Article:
INTEREST rates must rise: that is the message from Andrew Sentance, the distinguished monetary policy committee member, in his exclusive interview in today’s City A.M. (p1 and p13). It is good to see that Sentance, whose principled and intellectually rigorous warnings against inflation have been entirely vindicated, hasn’t changed his mind, despite the fourth quarter’s shock contraction in reported GDP.
To Sentance, the problem is that inflationary expectations could soon become entrenched, leading to a self-fulfilling spiral of higher wages and prices as everyone seeks protection from higher expected costs. Manufacturers are already awarding their staff larger pay hikes, while their input costs are rocketing. If and when the inflationary genie finally comes out of its bottle, the only way to dampen prices down would be much sharper and painful rate hikes than would be necessary today.
I agree with Sentance. The current ultra-low interest rates were designed to cope with an emergency: a near-depression, the possibility of deflation and an implosion of the financial system. These are no longer on the agenda (barring a catastrophe, of course).
The MPC’s refusal to do anything on interest rates, despite a gradual change of mood towards Sentance’s position, is beginning to have a serious effect. Ten-year gilt yields hit their highest level in eight months yesterday: with prices inversely related to yields, investors are now nursing a nasty 1.9 per cent loss so far this year. This performance is the worst of any of Europe’s top economies: there are UK-specific reasons for this bond bloodbath, not least rising inflationary expectations and growing fears that pressure from the Labour party will force the coalition to downgrade its austerity measures.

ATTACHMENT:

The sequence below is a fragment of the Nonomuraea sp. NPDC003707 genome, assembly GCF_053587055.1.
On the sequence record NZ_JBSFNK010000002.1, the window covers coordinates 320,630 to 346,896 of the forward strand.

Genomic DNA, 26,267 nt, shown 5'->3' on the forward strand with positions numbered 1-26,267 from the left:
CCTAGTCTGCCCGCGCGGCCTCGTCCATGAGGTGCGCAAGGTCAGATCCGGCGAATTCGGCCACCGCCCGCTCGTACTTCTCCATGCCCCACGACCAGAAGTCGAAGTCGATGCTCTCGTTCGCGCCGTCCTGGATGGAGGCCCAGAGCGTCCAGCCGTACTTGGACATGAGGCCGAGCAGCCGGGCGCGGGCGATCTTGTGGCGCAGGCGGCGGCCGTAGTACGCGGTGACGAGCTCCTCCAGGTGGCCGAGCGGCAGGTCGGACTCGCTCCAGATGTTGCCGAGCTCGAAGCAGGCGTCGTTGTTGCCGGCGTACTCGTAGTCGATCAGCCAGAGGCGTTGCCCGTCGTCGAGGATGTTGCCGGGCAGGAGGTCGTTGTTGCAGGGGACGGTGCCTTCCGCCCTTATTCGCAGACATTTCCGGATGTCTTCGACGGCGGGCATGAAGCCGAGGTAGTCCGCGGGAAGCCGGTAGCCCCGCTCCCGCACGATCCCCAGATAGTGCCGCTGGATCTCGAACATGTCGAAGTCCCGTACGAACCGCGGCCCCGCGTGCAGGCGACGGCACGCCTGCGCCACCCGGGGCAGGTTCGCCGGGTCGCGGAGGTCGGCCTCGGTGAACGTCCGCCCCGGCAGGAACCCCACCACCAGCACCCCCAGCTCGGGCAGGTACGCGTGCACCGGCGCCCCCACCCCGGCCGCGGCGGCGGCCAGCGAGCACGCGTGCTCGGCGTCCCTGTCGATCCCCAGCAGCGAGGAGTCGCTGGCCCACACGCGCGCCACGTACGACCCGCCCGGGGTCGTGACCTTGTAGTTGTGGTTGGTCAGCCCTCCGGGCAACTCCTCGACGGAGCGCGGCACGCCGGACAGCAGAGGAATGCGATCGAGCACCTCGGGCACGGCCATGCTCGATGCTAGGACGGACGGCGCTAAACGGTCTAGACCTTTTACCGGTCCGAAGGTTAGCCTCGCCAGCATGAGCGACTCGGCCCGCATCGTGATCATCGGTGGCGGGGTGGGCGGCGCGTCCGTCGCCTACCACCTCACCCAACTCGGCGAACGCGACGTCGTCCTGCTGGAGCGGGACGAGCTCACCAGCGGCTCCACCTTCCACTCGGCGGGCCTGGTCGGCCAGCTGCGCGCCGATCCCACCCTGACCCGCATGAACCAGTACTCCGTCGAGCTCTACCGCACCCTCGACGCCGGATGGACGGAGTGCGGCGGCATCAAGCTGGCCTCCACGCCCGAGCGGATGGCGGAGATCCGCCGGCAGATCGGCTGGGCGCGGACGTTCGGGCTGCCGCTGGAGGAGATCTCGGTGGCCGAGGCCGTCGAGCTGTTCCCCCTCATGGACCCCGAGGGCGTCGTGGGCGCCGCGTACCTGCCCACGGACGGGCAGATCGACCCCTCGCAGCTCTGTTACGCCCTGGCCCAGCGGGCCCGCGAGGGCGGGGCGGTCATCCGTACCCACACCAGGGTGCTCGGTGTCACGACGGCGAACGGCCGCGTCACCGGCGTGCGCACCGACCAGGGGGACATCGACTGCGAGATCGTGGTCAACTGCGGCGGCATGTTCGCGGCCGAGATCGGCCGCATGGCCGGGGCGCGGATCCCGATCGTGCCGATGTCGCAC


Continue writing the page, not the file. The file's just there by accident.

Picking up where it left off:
Yet as yesterday’s strong UK manufacturing survey demonstrates, the economy is rebalancing at last. Manufacturing is booming, thanks to buoyant global demand and a weaker pound; export-orientated services are also bound to recover. Profits are soaring, debt is down and firms are sitting on cash piles. The ratio of sterling bank deposits to sterling bank debt for non-financial companies rose to its highest level since 2005 in December, suggesting imminent corporate-driven investment and job creation.
At the same time, house prices continue to slide, as values fall back into line with earnings. Limited housing transactions, combined with lower prices, suggest construction will remain weak – and this is an area where cuts to the government’s capex programmes will bite. And with real incomes falling thanks to tax hikes and inflation, consumer spending will remain depressed.
We won’t know whether we are out of the woods until Thursday, when the service sector purchasing managers’ index is published. A decent recovery would be a relief; a poor reading a disaster, signalling a double-dip recession. Fortunately, while money supply growth remains weak, it is probably strong enough to underpin a moderate economic expansion.
Sentance’s tour of duty is coming to an end; he will be retiring in May and sorely missed. We must hope that his departure doesn’t delay rate hikes too much. One thing is clear: there has been too much misplaced consensus on the MPC in recent years. Whoever is appointed to fill Sentance’s shoes must be another free-thinker with experience of the real world.